Do see that kind of holding steady over the time? Or are there new entrants into the market from maybe some international players that you think might lower overall CapEx per board? Thanks very much.
Sure. Yes, as you mentioned, there's different sized boards. Our digital poster, for example, isn't -- is going to come in more around the $60,000 range and a 1,448 is going to be somewhere in the neighborhood that you quoted, which is the largest we put up. Costs are not -- certainly not dropping as dramatically as you've seen over the last 4, 5, 6 years.
Wonderful. Thank you very much.
Thank you. We'll take our next question from Stephan Bisson of Wolfe Research.
Good morning. I know that visibility continues to get shorter, but core revenue growth in Q4 based on your pacing seems really quite strong. Any early insights into 2019?
It's a little early I guess to be talking about '19. As you know, we're reluctant to do that until we get there. But I can say this, what we are seeing in addition to the momentum that we have in 4 that we think we'll carry into the first. We're seeing customers commit earlier this year than last year.
Contracts are coming in earlier, and they're committing longer. So we're seeing very large customers come in. And again, contracting earlier for '19 and contracting for the whole year. That's always a good sign.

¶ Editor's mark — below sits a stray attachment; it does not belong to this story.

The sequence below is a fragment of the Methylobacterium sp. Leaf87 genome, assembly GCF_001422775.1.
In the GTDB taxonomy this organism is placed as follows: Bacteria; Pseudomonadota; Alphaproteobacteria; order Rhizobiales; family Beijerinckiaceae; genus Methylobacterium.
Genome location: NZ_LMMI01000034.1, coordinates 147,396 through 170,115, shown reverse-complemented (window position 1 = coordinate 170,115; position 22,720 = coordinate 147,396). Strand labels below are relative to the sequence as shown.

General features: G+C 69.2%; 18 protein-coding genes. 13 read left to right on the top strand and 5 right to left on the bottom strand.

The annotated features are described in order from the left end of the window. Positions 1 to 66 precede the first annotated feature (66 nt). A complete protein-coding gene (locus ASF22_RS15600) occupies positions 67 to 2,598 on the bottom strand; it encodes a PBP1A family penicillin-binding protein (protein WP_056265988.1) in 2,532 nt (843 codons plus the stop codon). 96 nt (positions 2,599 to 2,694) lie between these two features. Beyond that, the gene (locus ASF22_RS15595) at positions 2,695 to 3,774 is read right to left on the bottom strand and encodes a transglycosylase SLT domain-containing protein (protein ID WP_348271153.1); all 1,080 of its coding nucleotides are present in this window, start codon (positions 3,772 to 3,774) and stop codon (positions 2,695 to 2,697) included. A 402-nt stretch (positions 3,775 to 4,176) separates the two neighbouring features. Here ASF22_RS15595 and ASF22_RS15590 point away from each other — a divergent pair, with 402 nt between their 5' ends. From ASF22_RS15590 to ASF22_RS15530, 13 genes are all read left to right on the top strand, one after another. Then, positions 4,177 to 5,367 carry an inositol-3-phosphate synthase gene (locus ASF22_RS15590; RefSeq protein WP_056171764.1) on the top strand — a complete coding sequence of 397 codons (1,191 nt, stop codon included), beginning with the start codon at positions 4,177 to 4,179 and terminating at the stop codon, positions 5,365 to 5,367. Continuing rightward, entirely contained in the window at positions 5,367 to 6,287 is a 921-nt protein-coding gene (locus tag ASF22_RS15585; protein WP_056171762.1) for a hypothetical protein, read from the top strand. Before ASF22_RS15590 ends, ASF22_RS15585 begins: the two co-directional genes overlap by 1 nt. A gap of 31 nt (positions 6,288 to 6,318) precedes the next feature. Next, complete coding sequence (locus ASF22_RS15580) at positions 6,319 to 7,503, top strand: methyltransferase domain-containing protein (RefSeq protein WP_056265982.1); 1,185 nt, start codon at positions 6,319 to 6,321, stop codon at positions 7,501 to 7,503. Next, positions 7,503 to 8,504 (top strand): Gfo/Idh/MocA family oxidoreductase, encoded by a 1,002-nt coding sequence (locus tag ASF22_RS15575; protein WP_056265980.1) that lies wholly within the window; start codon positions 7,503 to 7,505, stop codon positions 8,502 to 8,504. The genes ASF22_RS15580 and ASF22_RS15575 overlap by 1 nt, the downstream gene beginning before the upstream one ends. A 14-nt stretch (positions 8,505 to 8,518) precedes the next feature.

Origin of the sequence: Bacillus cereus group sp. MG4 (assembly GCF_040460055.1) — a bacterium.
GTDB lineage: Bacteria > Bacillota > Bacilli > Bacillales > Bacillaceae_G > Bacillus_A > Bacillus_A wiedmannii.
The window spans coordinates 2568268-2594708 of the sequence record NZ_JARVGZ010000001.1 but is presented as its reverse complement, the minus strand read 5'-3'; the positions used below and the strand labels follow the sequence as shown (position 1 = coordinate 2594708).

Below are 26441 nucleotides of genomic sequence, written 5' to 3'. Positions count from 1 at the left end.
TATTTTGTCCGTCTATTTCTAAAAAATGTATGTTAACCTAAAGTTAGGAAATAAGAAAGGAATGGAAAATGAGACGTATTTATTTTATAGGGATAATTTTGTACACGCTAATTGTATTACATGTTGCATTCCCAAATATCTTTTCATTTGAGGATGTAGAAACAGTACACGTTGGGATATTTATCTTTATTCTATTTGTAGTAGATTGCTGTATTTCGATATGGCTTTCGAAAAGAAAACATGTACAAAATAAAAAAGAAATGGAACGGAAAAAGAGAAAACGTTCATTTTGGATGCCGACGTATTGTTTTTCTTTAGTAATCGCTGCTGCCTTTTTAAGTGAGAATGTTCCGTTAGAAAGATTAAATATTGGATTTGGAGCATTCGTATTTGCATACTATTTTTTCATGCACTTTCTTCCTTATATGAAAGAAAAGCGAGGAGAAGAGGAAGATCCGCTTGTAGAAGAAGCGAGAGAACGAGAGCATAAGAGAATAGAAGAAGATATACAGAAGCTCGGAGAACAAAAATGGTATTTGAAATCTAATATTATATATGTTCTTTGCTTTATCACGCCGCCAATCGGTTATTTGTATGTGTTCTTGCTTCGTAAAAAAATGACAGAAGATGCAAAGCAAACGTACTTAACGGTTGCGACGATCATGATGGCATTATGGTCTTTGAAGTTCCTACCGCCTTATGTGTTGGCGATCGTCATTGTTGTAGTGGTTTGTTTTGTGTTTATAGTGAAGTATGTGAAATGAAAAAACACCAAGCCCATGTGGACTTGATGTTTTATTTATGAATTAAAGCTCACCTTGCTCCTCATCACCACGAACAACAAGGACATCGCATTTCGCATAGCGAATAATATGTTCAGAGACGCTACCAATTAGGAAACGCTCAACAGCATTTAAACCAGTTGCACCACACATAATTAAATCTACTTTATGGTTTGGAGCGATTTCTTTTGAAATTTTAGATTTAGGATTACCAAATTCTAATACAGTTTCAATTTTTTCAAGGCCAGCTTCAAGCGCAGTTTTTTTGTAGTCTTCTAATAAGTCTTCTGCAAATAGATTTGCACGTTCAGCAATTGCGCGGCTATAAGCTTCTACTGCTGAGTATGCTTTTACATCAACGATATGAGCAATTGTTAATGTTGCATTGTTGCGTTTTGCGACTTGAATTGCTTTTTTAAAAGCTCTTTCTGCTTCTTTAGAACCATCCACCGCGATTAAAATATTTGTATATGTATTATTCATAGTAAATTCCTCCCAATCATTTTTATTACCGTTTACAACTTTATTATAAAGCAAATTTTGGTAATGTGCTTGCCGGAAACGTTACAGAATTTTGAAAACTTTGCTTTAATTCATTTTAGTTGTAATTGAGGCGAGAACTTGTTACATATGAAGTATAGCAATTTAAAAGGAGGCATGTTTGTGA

Great. And then on digital, performance has been strong and it has for a while. Is this really just a function of higher price from immense demand? Or is there sales more against campaigns of geo-fencing? Just trying to get a better handle on the drivers.
The demand has been real strong for digital. We quote a total yield, so we don't break it out right by occupancy. But my gut tells me that we're driving rate. And when -- in our industry, when we drive rate on our shorter-cycle sales, that's a very good sign that things are picking up.
Great. Thanks so much for the color.
Thank you. We'll take our next question from Alexia Quadrani of JPMorgan.
Hi. This is Anna Lizzul on for Alexia. Thanks for the question, We were just wondering how much of a benefit you've seen from that political cycle this year has been really high. And why you think -- you've had a greater share of the benefit in the past? And if so, why?